UFM1-Alexa 488 substrates were prepared using an Alexa Fluor 488 TFP ester (ThermoFisher). Labeling was performed at room temperature for 1 hr in 0.1 M sodium bicarbonate buffer at pH 7.5, which directs labeling toward the N-terminus. Following labeling, excess fluorophore was quenched with addition of 150 mM Tris pH 7.4 and separated by size exclusion chromatography on a HiLoad Superdex 75 16/600 pg as above. Transfer and activation of UFM1 onto UBA5 and further transthiolation to UFC1 was monitored by fluorescence polarization (FP) based on published methods from the ubiquitin system (Franklin & Pruneda, 2019, 2023). FP was measured using a BMG LabTech CLARIOstar plate reader at an excitation wavelength of 482 nm, an LP 504 nm dichroic mirror, and an emission wavelength of 530 nm. Free UFM1 was used as a reference with a target FP of 190. All assays were performed in black Greiner 384-well small-volume HiBase, low protein-binding microplates. UFM1 and UBA5 stocks were prepared at 2X assay conditions in 25 mM NaPO4, 150 mM NaCl, 10 mM MgCl2, pH 7.4 (Buffer C). UFM1 was prepared at 100 nM in Buffer C + 20 mM ATP (pH 7); UBA5 variants were prepared at 1 µM in Buffer C. UFC1 was prepared at 3 µM (10X assay concentration) in Buffer C. Final assay conditions in 20 µL volumes were 50 nM UFM1, 500 nM UBA5 variants, and 300 nM UFC1 in Buffer C + 10 mM ATP. FP data was first collected for the substrate only to establish a baseline before addition of UBA5 variants at 1:1 ratio to reach the described assay conditions. FP values were collected in 45-second intervals until the reference UBA5 readings plateaued, at which point UFC1 was added at 1:10 ratio to achieve final assay conditions. Reactions were performed in triplicate for each of three experimental replicates, both at 22 °C and 37 °C. AUC calculations were performed using Prism 9.5, with baseline values calculated from data collected prior to addition of UBA5/UFC1. For the UFM1 activation stage, AUC was determined over a 45-minute window following addition of UBA5. For the UFM1 transthiolation stage, AUC was determined over a 20-minute window following addition of UFC1.
Gel-based UBA5 activation and transthiolation assay
Conditions for the gel-based assay were identical to those described above for the 22 °C FP assays. Parallel reactions were prepared, one to be read out by FP using the CLARIOstar plate reader and the other was left in a low light environment at room temperature. After 15 minutes of establishing a baseline FP reading for UFM1 alone, a 20 µL sample was taken from the parallel reaction and quenched using non-reducing sample buffer. FP readings were paused and reference UBA5 was added to both reactions before continuing FP data collection. The FP values were allowed to plateau before another 20 µL sample was collected from the parallel reaction and quenched with non-reducing sample buffer. FP readings were then paused and UFC1 was added to both reactions before continuing FP data collection. The FP values were allowed to plateau before taking a final 20 µL sample from the parallel reaction and quenching with non-reducing sample buffer. Gel samples were run on a TGX 4-20% SDS-PAGE gradient gel (Bio-Rad). The resulting gel was imaged using a Sapphire Biomolecular Imager (Azure Biosystems). This experiment was performed in triplicate.
Thermal shift assay
The thermal shift assay was conducted in MicroAmp Fast 96-Well Reaction Plates (Applied Biosystems) with SYPRO Orange Protein Gel Stain (MiliporeSigma) using a QuantStudio 3 Real-Time PCR system (Applied Biosystems). Assays were performed in 20 µL volumes containing 5 µM UBA5 variants and 20X SYPRO dye (diluted from a 5000X stock) in 25 mM NaPO4, 150 mM NaCl, 10 mM MgCl2, pH 7.4 with or without 5 mM ATP. The protocol ramped temperature from 22 °C to 99°C over a gradient of 0.1 °C every 5 seconds, and fluorescence was monitored using an excitation wavelength of 580 ± 10 nm and an emission wavelength of 623 ± 14 nm.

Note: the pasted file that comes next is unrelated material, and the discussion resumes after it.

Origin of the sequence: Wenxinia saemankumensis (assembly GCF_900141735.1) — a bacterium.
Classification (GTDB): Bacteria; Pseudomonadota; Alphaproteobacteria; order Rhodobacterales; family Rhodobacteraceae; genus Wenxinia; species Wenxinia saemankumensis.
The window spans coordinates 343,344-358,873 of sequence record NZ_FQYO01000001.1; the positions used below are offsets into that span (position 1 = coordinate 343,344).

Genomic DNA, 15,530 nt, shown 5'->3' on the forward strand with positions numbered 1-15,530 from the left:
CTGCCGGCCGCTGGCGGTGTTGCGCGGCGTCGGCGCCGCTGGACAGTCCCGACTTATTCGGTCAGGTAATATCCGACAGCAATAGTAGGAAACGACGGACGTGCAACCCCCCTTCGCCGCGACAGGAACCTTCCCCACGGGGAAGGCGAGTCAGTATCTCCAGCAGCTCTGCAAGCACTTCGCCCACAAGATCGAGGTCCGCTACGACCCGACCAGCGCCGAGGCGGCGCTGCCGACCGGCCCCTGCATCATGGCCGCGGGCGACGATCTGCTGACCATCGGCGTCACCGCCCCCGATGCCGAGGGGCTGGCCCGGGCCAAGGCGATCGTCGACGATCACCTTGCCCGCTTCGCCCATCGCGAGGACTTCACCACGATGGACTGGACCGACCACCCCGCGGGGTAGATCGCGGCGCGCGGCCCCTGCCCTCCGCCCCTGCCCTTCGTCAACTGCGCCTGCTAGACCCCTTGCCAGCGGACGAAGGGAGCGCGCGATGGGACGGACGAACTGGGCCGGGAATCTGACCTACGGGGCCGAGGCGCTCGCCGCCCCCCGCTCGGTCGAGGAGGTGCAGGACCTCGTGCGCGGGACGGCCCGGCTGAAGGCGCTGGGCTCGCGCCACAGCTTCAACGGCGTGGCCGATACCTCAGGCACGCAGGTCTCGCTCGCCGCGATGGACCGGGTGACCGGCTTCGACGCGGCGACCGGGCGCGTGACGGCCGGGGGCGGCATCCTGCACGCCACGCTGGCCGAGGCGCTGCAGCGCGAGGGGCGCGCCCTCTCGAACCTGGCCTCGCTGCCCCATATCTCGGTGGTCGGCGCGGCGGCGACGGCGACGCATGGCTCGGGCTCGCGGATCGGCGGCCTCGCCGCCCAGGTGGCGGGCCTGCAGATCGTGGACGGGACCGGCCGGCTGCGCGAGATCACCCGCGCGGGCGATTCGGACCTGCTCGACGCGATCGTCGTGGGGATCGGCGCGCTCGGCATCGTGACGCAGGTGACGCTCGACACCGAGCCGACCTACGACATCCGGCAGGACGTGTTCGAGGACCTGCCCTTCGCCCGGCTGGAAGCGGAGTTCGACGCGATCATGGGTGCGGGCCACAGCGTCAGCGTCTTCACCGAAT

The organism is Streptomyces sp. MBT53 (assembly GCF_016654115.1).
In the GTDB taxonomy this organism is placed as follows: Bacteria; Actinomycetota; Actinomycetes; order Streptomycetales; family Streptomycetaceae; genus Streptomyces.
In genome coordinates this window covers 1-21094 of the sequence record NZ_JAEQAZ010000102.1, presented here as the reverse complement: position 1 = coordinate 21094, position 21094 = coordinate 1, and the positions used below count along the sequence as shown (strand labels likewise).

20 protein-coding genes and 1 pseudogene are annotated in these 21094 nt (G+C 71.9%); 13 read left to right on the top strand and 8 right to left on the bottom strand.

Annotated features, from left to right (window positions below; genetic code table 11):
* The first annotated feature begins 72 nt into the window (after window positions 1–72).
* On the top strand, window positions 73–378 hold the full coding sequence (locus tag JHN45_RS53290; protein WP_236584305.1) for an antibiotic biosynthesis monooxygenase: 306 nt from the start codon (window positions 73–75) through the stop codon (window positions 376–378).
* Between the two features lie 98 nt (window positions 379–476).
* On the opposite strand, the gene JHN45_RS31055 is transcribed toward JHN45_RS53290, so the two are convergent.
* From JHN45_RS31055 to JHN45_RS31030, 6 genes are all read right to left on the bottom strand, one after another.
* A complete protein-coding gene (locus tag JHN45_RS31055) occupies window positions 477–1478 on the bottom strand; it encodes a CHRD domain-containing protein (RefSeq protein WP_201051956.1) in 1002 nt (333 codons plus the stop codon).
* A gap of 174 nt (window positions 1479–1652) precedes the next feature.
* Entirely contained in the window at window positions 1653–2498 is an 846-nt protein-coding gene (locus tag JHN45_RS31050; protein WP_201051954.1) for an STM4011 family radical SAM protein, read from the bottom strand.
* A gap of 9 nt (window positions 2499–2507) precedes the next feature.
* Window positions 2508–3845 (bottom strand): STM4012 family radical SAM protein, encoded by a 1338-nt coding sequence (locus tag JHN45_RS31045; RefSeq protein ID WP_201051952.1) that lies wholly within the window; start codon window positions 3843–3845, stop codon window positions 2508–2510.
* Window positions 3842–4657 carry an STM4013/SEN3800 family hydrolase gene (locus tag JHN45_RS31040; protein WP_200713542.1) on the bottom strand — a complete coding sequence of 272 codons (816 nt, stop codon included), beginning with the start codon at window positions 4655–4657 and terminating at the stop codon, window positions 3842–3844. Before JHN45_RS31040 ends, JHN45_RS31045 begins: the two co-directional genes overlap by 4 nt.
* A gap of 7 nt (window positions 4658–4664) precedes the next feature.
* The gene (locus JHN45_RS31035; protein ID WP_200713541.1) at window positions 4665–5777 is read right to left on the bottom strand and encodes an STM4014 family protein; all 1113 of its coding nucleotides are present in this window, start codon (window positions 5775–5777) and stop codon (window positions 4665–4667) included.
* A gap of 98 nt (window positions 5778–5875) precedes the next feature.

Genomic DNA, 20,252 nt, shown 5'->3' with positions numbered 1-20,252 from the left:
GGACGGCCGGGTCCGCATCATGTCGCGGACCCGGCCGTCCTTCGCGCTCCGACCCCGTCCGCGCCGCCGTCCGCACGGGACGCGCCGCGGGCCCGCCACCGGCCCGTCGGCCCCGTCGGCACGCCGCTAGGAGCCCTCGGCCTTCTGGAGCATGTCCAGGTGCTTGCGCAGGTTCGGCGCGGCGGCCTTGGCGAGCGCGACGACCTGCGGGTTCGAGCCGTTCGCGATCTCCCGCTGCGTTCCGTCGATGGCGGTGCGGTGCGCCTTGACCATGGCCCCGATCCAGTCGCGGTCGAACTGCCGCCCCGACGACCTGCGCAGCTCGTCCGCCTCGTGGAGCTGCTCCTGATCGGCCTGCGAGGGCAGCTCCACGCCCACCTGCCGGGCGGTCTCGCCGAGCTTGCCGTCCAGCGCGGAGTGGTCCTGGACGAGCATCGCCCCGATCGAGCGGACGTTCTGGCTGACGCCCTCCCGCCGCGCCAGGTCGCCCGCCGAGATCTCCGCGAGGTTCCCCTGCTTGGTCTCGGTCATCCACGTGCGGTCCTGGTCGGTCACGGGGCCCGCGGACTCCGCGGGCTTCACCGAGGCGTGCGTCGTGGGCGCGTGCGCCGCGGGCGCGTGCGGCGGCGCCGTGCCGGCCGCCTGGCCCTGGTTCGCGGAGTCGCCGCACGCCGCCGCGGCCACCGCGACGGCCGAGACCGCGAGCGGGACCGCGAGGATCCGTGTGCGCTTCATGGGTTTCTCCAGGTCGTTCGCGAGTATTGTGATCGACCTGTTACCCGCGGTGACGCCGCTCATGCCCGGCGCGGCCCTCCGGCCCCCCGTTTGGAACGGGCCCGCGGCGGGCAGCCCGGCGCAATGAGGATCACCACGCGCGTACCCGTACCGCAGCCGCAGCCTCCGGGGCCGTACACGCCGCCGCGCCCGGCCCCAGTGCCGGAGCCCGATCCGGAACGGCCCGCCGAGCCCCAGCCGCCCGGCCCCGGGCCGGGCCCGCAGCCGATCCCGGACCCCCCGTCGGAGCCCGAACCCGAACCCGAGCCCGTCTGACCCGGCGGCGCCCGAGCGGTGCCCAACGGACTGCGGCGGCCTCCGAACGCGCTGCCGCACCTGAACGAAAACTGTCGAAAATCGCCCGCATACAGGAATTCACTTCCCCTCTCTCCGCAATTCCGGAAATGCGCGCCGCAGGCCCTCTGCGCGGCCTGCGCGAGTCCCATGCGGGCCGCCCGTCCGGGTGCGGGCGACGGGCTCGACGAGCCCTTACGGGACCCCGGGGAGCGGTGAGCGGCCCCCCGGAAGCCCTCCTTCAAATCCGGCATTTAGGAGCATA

Statistical analyses were carried out using the Student’s unpaired two-tailed t test for comparison of two groups or the Welch’s t test for data normalized to reference UBA5. Multiple comparisons within the group were tested against the corresponding control. Kaplan-Meier survival curves were analyzed using Gehan-Breslow-Wilcoxon test and log-rank test. Calculated p values of less than 0.05 were considered significant. All statistical analyses were performed using GraphPad Prism, version 9.5.0 (GraphPad Software).
All data produced in the present study are available upon reasonable request to the authors.
We thank the proband and his family for agreeing to participate in this study. We thank the Bellen and Yamamoto lab members for their discussion and suggestions in this study. We thank Ms. Hongling Pan for the injection of transgenic fly lines. We thank the BDSC for fly stocks, the DSHB for antibodies, and R. Wiener (The Institute for Medical Research Israel-Canada) for sharing plasmids. H.J.B., O.K. and S.Y. were supported by the Office of Research Infrastructure Programs (ORIP) of the NIH (award U54 OD030165). H.J.B. was also supported by the ORIP of the NIH (awards R24 OD022005 and R24 OD031447), the Huffington Foundation, and the Jan & Dan Duncan Neurological Research Institute at Texas Children’s Hospital. The work was also supported by the Baylor College of Medicine IDDRC P50HD103555 from the Eunice Kennedy Shriver National Institute of Child Health and Human Development for use of the Microscopy Core facilities. J.N.P. and R.J.N. were supported by the OHSU Molecular Microbiology and Immunology Interdisciplinary Pilot Award and the Oregon Clinical and Translational Research Institute’s Biomedical Innovation Program NCATS UL1TR002369 from the NIH. J.N.P. was also supported by an NIGMS R35 grant (R35 GM142486), and R.J.N. was also supported by a VA CDA2 grant (5IK2BX004523). D.A.S. and L.C.B. were supported by the NIH common fund through the Office of Strategic Coordination/Office of the NIH Direction (award U01 HG007690), the Hill Family Fund for the Diagnosis, Management of Rare and Undiagnosed Diseases at Mass General, and American Institute for Neuro Integrative Development Inc (AIND).
Declaration of interests
The authors declare no competing interests.